Once shingles has set in, the main and most debilitating symptom is the pain caused by the rash, which can be intense!
There is no cure for shingles, but antiviral medicine prescribed by a medical practitioner may relieve the symptoms, providing it is started within three days of the shingles rash appearing. Conventionally, over-the counter medicines, such as paracetamol and non-steroidal anti-inflammatories are suggested to assist with the pain.
However, there are a number of specific botanical medicines that can be used as home remedies for managing the pain associated with shingles rash and to aid recovery. The main ones are:
St John’s Wort (Hypericum perforatum) is a medicinal weed that has spread throughout most parts of Australia.
St John’s Wort as an infused oil, applied topically, may assist the pain of shingles. This herb not only has an anti-viral action, but it also has a particular affinity for the herpes zoster virus and for nerve pain. The oil penetrates into the skin and helps to relieve the pain.
You can purchase St John’s Wort infused oil over the counter, or make your own by infusing hypericum flowers into extra virgin, cold-pressed olive oil (making sure the container is tightly packed with plant material to ensure adequate strength).
The oil can be gently massaged into the area four to five times a day (or as needed).
Most people are familiar with Peppermint (Mentha x piperita) taken as a tea to relieve nausea, gas, abdominal bloating and intestinal colic, but few would know that this herb can also be particularly useful in helping to relieve the pain of shingles.
Peppermint has a cooling effect and can soothe the intensity of the neurological pain.
It is best applied topically in a cream base, which can be purchased either over the counter in health food stores or from natural medicine practitioners.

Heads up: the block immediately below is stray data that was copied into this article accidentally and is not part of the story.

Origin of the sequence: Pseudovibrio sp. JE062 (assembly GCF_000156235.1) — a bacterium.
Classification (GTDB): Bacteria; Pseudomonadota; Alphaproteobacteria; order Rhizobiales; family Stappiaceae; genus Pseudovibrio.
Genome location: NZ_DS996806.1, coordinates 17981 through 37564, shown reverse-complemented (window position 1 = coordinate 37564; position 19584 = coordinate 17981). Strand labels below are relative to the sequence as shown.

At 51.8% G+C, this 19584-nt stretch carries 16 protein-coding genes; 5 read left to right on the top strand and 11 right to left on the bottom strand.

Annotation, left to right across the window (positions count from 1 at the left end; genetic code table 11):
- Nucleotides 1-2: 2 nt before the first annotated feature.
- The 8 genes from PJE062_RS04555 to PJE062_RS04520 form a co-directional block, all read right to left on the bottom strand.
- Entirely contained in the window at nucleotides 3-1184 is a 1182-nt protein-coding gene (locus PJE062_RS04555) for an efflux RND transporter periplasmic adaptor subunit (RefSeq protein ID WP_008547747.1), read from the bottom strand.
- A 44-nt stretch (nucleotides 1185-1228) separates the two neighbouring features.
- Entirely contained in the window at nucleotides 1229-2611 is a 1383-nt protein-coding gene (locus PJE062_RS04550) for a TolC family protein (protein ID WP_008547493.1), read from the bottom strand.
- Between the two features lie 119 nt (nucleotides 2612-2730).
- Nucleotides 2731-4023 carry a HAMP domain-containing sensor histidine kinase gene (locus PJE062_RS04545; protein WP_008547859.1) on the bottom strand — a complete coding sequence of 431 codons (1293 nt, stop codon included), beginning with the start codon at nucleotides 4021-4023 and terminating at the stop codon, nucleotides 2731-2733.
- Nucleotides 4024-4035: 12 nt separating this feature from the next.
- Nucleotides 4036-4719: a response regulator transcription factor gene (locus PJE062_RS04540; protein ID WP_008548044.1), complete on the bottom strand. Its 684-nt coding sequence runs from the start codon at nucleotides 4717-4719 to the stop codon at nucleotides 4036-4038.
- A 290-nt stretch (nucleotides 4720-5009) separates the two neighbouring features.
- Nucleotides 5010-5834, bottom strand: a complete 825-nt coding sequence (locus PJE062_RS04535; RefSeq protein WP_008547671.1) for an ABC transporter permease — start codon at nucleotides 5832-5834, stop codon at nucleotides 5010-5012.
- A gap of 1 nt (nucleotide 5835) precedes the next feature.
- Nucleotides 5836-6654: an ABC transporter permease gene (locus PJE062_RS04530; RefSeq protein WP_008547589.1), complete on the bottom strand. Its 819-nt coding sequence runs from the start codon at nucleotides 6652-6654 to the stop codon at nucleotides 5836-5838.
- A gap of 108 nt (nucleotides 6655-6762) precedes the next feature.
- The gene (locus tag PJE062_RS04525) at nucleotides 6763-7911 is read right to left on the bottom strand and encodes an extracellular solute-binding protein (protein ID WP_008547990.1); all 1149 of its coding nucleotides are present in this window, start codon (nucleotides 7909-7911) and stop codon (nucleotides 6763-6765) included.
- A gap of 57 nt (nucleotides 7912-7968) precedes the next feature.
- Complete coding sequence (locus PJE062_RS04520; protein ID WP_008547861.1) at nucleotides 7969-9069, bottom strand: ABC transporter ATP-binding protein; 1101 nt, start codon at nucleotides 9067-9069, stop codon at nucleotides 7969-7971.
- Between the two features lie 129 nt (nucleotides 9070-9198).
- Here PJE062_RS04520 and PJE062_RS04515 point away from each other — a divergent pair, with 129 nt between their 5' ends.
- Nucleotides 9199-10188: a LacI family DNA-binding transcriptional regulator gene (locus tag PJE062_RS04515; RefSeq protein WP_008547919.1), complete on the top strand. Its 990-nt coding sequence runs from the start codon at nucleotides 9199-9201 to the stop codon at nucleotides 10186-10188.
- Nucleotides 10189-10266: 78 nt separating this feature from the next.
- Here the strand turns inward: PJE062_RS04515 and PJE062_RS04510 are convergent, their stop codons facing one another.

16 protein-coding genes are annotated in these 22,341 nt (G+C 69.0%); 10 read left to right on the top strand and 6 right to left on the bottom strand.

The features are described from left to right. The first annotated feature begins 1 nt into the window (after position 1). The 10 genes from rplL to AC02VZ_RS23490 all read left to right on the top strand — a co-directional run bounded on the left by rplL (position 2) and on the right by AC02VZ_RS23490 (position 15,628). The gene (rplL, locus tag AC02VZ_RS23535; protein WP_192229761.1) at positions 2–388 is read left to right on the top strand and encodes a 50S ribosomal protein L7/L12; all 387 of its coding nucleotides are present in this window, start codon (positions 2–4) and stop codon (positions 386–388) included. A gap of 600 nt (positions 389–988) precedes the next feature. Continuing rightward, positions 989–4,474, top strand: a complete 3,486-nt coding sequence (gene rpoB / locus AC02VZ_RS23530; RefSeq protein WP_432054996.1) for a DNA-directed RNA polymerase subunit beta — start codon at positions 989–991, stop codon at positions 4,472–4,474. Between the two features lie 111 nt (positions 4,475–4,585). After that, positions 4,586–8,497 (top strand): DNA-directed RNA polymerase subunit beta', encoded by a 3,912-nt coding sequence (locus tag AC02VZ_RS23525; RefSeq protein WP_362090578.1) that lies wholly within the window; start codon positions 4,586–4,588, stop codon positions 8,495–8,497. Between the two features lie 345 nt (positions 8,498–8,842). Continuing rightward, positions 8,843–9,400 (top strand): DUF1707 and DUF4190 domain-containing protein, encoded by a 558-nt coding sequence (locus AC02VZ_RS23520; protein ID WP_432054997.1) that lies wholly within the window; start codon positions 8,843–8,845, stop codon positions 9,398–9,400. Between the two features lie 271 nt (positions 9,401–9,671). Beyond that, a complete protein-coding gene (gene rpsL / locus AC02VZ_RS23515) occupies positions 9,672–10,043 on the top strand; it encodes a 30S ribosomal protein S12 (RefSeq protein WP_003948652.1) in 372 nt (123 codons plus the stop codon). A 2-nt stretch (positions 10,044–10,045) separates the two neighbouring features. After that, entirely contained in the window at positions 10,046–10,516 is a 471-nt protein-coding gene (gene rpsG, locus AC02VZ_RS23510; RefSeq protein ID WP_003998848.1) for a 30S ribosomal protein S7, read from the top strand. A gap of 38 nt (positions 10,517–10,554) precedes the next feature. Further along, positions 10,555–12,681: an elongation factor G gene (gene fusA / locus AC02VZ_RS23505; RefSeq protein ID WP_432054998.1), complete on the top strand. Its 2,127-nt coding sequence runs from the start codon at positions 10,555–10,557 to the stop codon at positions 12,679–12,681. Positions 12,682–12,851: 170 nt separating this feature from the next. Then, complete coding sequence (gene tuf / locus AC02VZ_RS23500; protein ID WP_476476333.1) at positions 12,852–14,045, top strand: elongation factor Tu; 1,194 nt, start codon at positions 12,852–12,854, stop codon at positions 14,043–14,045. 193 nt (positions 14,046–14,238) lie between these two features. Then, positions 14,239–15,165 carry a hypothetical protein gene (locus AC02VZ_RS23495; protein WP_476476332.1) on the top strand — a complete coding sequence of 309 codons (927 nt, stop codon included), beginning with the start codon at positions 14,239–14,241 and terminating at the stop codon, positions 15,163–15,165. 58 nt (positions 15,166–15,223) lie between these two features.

Lemon Balm (Melissa officinalis) is another member of the mint family (like Peppermint) that can be useful as a specific in soothing the pain associated with shingles. Both herbs are easy to grow garden plants.
It is best applied topically in a cream base, and can be combined with Peppermint and/or St John’s Wort oil if desired.
Neem (Azidirachta indica) leaves have antiviral properties that can counteract the effects of the shingles virus.
The Neem tree is native to the Indian subcontinent and used extensively in Ayurvedic medicine, including as a widely-used topical treatment for shingles.
It is best used as an infused oil, applied topically.
In China, herpes zoster is commonly treated topically with Hibiscus (Hibiscus sabdariffa). Hibiscus has been proved to be a very safe herb, both topically and orally.
There are many other other herbs and homeopathic medicines that may be useful in helping people suffering with shingles. These are best prescribed by trained natural medicine practitioners, taking into account a person’s individual symptoms.
 Ferreira, Vanessa ND; Langland, Jeffrey PhD. Treatment of herpes zoster with botanical interventions, Medicine Case Reports and Study Protocols: January 2021 – Volume 2 – Issue 1 – p e0058 doi: 10.1097/MD9.0000000000000058
We’ll keep you updated about the campaign. For more information please see our About us page.